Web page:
- Monday, December 24, 2007
Take a deep breath. Smell that? It's the smell of Christmas. If I took my favorite memories and put them in a gallon jug, over half would have something to do with Christmas. The tickle of pine needles on my arm, the smell of musty old ornaments made from bottle caps and glitter, the crisp softness of construction paper, and a thousand other memories remind me of where I've been and what's important.
Memories are surprising critters, especially the Christmas variety. I should know. I've made it my passion to create and capture truckloads of Christmas memories for my kids. And they do have truckloads of memories, just not from the truck I delivered.
That's the weird thing about memories. We plan, make arrangements, and set a trap to capture them, and some other memory is caught instead.
Right now I'm looking at one of those memories. My oldest son collected it. It's a 10-ounce Sprite bottle. Yep, that's what I said, a Sprite bottle.
A few years ago, I thought I'd be a good husband and father and cart away some of our children for a little educational field trip. So, bright and early I loaded up the van, and we drove the 40 minutes to tour the largest Amish museum in the country.
Unfortunately, the brochure failed to mention their winter hours, which meant we had to kill two hours. Considering it was an Amish community, this wasn't good.
Luckily, we found an antique mall that was open, and I spent the next 40 minutes walking down aisles of priceless treasures with four fidgety kids and me repeating "Don't touch that," about every 20 seconds.
By the time we made it back to the van, we only had an hour left. Lucky for us, Amish people don't grow all of their own food. So we found a grocery store where we bought a box of Little Debbie snack cakes and several 10-ounce bottles of Sprite.
The rest of our waiting time took place in the museum's parking lot eating snack cakes and guzzling Sprite. Once inside, we spent two hours listening to multimedia presentations on the history of the Anabaptist movement and the differences between the Mennonites, Amish, and Hutterites … yeah, that's what the kids thought too.
Later that night, I was shocked when Ben displayed his empty Sprite bottle on his dresser as a reminder of the day.
It's funny. Over the years, they'll forget the tour, but they'll never forget the time Dad got them each a bottle of Sprite and they ate snack cakes in the parking lot of some museum.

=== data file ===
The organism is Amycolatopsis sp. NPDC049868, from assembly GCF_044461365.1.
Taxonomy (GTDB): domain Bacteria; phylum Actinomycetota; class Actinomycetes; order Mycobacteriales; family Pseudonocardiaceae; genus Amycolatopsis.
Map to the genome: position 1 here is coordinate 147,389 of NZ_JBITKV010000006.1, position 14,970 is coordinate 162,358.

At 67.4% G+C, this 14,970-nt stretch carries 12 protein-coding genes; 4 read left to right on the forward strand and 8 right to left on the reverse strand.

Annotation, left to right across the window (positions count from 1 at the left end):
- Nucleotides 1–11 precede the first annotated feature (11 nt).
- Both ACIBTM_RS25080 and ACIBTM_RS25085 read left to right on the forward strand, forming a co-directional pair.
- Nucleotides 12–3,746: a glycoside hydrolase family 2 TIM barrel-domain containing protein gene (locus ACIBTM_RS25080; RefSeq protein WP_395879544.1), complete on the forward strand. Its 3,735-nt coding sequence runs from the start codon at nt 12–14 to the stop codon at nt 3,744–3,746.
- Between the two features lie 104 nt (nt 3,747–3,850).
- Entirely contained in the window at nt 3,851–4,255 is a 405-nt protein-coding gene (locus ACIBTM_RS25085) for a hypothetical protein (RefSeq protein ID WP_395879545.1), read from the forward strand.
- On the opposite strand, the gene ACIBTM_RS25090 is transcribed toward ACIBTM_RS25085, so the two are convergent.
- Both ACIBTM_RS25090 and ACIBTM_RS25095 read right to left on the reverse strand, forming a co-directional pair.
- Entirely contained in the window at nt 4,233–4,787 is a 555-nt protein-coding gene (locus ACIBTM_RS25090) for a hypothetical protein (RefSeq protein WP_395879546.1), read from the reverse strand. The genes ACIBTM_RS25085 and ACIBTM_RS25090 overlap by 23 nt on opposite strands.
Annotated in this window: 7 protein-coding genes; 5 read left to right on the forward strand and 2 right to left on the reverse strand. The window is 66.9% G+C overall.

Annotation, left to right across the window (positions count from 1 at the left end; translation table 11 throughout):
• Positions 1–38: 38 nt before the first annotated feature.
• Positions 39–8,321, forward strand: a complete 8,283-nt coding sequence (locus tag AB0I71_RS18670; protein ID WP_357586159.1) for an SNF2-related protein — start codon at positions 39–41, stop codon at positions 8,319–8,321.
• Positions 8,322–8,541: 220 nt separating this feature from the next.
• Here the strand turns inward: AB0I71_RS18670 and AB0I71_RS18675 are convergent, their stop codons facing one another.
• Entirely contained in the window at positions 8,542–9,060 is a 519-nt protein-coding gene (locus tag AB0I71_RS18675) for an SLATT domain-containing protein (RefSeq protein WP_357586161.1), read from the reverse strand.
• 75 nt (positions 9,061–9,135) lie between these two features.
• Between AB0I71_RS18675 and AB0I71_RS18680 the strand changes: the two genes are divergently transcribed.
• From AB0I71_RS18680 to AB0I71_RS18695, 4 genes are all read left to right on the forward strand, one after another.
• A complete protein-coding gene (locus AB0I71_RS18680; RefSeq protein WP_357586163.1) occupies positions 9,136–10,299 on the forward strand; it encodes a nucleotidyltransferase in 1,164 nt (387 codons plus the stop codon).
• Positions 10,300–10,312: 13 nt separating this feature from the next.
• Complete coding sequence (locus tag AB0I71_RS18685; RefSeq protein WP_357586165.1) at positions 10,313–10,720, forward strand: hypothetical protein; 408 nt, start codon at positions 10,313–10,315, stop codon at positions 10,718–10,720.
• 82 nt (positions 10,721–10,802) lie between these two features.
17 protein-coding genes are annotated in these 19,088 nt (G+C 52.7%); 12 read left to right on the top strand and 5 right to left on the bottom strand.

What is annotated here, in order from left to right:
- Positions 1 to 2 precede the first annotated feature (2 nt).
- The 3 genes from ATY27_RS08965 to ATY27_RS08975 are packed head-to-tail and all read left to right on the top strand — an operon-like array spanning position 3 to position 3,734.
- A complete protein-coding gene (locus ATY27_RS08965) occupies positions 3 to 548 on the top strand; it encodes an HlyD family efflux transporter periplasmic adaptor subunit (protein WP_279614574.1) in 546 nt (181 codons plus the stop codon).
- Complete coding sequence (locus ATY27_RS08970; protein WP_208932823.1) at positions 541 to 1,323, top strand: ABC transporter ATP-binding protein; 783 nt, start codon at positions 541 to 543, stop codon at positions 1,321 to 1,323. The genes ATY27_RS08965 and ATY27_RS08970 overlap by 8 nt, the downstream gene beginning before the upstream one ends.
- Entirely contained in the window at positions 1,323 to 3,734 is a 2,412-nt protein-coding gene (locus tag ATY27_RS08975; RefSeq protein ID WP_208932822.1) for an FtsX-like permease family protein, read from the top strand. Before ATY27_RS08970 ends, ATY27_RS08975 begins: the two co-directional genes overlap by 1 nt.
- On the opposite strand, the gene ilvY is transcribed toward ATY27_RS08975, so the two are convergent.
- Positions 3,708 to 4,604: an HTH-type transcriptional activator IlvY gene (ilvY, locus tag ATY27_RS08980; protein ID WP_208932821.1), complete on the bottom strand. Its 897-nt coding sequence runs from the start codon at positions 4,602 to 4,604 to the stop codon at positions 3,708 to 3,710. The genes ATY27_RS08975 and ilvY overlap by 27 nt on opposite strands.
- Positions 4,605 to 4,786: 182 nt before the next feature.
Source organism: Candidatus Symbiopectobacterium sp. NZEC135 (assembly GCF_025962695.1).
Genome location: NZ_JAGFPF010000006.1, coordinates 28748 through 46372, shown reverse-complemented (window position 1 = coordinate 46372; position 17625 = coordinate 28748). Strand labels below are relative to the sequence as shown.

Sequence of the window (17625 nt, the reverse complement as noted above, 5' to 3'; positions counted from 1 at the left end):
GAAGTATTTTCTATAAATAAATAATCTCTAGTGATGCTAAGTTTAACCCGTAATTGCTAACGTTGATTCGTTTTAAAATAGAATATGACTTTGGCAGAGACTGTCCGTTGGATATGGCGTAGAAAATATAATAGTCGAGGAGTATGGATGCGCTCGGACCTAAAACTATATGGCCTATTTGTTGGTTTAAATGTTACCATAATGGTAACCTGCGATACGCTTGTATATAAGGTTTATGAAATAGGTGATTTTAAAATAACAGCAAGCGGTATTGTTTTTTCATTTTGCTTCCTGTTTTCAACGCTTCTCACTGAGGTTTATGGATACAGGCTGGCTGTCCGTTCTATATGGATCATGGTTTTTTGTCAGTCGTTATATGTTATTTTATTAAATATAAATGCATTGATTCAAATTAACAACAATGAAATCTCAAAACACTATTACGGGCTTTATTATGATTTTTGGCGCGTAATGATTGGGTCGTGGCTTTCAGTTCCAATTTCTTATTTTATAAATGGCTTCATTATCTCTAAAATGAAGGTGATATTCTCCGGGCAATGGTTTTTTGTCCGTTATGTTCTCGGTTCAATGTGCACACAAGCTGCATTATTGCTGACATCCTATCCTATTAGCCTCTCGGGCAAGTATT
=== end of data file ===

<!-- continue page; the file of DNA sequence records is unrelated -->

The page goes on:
That's memories for you. Christmas ones are even worse.
Last year, I was under the impression that to inject the true meaning of Christmas I needed to read a portion of the birth narrative before we decorated the tree. I chose for my text the announcement of John's birth.
We trudged through and then I proclaimed, "This year we're going to hang one ornament at a time, remembering out loud each one." A few minutes later, we were batting the kids away from the ornament box like flies from a cake. They'd reach in, snatch a priceless ornament; we'd gasp and threaten to throw away our Christmas tree if they didn't settle down.
We hung, they giggled, we hollered, and little by little they hung the ornaments in a two-foot square section of the tree, leaving the rest empty.
Up till that point, I did my darndest to take all the fun out of decorating the family tree. Fortunately, kids are resilient.
Next, as all Wilsons have done since the beginning of time, we watched a Christmas TV special. I was prepared, so before Thanksgiving I picked up the animated version of The Grinch Who Stole Christmas from our town library.
In the glow of the Christmas tree, we ate Christmas cookies, sipped sparkling grape juice, and watched the Grinch steal all the wazzbanglers and grimdinglers from those hard-sleeping Whos.
And somehow, in the midst of the soft-colored lights and fizzing grape juice, the fuss and tension vanished, and Christmas crept into our house.
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